LOST RIVER Movie Review: Ryan Gosling Directs A Beautiful, Weird, Bad Movie

But all respect to the Gos for actually swinging the bat this hard. 

You have to respect Lost River. You don’t have to like it - and I don’t think it’s actually very good - but you have to respect it. The film is Ryan Gosling’s directorial debut, and while you might expect a mumbly actor like Gosling to make a loose, mumblecore movie full of stretches of improv and over-emoting he has actually shown himself to be very visually inclined - perhaps at the expense of story and performance. He has made a movie that is often genuinely weird, always strikingly beautiful and, in the end, kind of empty.

There’s this town called Lost River that is falling apart as the economic crisis eats it up. Everybody is leaving, it’s generally post-apocalyptic (Gosling shot in Detroit to get the authentic ruined city look). Christina Hendricks is a single mom living there with her son (Iain De Castecker - yes, Fitz from Agents of SHIELD. I had a hard time getting past that, to be honest) and her younger son. Across the street, in one of the only other occupied houses, is Saorsie Ronan, living with her silent grandmother, Barbara Steele. The town is ruled by Matt Smith as a wasterlander type named Bully. Hendricks is behind on the house payments and the new bank loan officer - Ben Mendelsohn in a performance for the ages - gives her a job at a weird Grand Guignol burlesque club he runs. Stuff then happens.

Lost River plays out like a mix tape of Gosling’s influences, and it goes from social realism to Southern Gothic to Lynchian weirdness to Refn-y coolness to Argento colorful wackiness. The film jumps between each of these influences with ease, and that’s the best thing about it - Gosling is working within these different tones and styles but bringing them all together well. The movie never feels like “This is who I admire,” even though their fingerprints are all over the place (and some, from Guillermo del Toro to Nicholas Winding Refn, get thanked in the credits).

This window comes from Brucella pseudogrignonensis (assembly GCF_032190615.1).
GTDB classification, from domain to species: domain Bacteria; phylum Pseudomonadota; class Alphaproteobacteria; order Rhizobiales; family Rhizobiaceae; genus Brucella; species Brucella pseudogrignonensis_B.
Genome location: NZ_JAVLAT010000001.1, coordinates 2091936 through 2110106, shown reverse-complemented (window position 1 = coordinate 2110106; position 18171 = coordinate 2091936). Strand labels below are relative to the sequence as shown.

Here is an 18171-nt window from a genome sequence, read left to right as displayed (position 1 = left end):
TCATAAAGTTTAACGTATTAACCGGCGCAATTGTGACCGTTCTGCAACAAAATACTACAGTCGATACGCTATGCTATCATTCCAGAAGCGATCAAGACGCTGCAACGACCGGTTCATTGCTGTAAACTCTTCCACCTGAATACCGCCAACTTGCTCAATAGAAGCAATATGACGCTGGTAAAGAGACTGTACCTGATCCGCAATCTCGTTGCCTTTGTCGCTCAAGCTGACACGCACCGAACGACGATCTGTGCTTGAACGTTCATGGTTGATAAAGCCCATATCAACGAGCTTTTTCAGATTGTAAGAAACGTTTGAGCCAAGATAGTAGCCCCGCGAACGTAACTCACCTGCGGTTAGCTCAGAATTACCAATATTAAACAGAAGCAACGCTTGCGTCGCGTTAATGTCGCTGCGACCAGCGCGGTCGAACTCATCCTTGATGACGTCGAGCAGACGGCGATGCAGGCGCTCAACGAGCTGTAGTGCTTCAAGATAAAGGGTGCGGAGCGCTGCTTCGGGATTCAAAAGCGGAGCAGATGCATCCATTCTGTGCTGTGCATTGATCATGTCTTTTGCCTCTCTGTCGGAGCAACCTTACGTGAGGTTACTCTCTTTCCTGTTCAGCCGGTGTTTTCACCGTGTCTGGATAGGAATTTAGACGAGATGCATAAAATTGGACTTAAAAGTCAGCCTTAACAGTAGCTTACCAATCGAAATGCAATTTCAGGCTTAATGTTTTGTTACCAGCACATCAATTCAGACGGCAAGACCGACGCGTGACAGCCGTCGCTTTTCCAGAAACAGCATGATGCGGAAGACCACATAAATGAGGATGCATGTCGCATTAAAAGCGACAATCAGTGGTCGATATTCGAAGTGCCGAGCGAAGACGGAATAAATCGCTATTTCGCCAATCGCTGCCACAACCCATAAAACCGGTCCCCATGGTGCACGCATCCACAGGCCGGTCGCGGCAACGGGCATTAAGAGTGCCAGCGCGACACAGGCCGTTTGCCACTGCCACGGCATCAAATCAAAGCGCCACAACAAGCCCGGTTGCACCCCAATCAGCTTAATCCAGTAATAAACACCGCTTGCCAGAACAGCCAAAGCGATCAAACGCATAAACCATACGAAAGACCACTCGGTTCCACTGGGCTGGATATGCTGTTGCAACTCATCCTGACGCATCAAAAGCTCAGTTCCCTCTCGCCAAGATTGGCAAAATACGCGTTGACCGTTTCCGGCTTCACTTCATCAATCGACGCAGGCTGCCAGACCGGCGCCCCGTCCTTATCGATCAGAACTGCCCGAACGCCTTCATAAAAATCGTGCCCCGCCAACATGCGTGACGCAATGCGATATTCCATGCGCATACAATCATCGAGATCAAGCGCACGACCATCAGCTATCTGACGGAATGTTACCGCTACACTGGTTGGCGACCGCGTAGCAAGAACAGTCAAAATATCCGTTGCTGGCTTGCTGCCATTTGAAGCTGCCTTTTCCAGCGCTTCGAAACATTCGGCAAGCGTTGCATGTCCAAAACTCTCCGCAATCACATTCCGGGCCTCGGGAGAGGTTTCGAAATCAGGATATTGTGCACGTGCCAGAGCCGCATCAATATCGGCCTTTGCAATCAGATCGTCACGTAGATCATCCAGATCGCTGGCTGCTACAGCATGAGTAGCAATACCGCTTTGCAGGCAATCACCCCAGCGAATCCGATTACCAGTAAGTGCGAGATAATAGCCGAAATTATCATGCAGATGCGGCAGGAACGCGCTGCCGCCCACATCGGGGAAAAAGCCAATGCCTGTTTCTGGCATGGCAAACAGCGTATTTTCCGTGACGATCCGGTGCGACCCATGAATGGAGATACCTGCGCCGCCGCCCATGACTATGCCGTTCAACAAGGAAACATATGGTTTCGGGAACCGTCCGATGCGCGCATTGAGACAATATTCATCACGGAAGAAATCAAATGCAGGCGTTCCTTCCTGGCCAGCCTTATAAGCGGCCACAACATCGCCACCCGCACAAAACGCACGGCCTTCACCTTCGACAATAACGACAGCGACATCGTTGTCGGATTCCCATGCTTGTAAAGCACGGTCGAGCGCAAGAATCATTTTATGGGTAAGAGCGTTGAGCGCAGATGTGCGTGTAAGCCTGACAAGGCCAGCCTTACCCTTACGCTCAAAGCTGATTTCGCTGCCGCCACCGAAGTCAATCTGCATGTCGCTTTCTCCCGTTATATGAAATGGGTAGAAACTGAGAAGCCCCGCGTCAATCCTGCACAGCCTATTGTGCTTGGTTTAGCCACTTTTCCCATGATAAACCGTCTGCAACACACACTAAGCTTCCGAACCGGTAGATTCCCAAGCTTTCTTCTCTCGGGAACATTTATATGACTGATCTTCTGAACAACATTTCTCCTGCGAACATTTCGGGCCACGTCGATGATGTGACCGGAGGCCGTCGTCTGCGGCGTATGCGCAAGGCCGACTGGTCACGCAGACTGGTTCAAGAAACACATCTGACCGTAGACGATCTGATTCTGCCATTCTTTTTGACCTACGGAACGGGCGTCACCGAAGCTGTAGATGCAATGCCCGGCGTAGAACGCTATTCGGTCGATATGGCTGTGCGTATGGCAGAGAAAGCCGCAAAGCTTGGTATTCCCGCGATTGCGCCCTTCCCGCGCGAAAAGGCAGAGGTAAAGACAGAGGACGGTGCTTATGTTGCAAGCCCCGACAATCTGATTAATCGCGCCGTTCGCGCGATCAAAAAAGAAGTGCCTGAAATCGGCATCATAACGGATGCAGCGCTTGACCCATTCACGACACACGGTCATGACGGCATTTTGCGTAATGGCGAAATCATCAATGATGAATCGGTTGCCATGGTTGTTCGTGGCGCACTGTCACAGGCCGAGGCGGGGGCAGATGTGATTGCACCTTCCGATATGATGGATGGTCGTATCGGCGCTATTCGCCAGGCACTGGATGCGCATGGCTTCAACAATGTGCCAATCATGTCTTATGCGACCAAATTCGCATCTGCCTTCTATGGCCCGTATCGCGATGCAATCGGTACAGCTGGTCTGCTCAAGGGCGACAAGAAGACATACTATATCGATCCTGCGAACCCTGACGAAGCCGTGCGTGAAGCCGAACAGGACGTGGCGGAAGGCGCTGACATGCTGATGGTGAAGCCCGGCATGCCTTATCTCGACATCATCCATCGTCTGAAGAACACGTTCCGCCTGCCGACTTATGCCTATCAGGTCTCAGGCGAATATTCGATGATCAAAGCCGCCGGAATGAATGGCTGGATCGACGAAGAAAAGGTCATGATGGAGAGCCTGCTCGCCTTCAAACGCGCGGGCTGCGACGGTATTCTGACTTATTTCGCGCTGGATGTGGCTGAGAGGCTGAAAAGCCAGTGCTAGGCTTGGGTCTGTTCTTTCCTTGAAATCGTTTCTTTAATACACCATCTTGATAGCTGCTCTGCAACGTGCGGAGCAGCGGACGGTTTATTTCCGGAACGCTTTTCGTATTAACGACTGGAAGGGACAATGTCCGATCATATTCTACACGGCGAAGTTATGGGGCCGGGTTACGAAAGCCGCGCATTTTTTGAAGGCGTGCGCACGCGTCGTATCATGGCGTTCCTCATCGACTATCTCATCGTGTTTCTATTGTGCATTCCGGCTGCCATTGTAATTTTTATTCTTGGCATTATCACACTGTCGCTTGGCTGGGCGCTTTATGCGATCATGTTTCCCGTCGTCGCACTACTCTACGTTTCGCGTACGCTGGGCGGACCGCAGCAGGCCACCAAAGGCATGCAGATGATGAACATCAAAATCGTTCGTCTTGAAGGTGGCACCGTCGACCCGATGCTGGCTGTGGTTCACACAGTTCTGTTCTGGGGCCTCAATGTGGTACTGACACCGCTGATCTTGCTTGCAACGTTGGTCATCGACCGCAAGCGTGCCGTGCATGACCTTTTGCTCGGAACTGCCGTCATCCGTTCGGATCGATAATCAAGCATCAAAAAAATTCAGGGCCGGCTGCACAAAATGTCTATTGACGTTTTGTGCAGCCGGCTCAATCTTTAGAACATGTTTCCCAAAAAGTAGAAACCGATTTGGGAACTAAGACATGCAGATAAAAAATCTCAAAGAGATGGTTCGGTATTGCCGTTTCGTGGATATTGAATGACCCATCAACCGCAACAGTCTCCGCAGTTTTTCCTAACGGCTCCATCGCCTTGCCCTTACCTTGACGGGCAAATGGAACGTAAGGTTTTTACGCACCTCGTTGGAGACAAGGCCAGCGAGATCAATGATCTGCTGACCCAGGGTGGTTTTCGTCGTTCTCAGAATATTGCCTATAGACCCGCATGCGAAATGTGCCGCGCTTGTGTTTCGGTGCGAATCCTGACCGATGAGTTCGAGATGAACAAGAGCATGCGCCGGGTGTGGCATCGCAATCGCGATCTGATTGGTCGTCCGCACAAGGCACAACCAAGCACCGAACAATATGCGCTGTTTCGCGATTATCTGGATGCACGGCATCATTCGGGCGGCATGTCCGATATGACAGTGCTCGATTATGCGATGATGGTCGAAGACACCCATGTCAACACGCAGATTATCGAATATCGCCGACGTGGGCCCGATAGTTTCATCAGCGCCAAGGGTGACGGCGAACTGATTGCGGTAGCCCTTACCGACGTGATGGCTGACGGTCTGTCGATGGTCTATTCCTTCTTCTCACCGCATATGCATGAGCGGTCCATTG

But none of that stuff comes together. The script - also by Gosling - is weak, which can be okay when the movie is as visually driven as this (Gosling wisely hired brilliant cinematographer Benoit Debie (Enter the Void, Spring Breakers) to shoot this movie, and together they create many beautiful and haunting images). But the script’s different limbs never come together to create anything that feels thematically coherent; there’s a lot of water and fire imagery and there’s a dinosaur head that lifts a curse and there’s a cool car with a comfy chair mounted on it and there’s an old lady watching the footage of her wedding in an infinite loop… all of which is cool but none of which truly coalesced for me. It’s possible I just didn’t get it on first viewing; I see some of what Gosling is going for, and there are interesting elements to pick at - Bully taking the infrastructure from abandoned buildings in a town haunted by the past where a grandmother is equally haunted by her past which is, in a Lynchian way I didn’t understand, tied into what haunts the town - but instead of having meaning Lost River ends up feeling kind of stoned.

Which sounds like a recommendation, and I wish it was. Lost River is incredibly interesting, and after a couple of other films it could end up being recontextualized in the shadow of the rest of Gosling’s directorial work, but as it stands now it’s interesting but bad. It’s certainly a great looking movie, a rarity in the indie world, and it’s got a crazy fun performance from Ben Mendelsohn who, thanks to upcoming Star Wars films, will soon be a household name, and it’s got a dedication to weirdness that makes me like Gosling more than I thought possible. But it just doesn’t work. Still: Gosling tried, and for that I have to admire him, and I’ll make room for his next directorial effort because it’s clear he cares about cinema.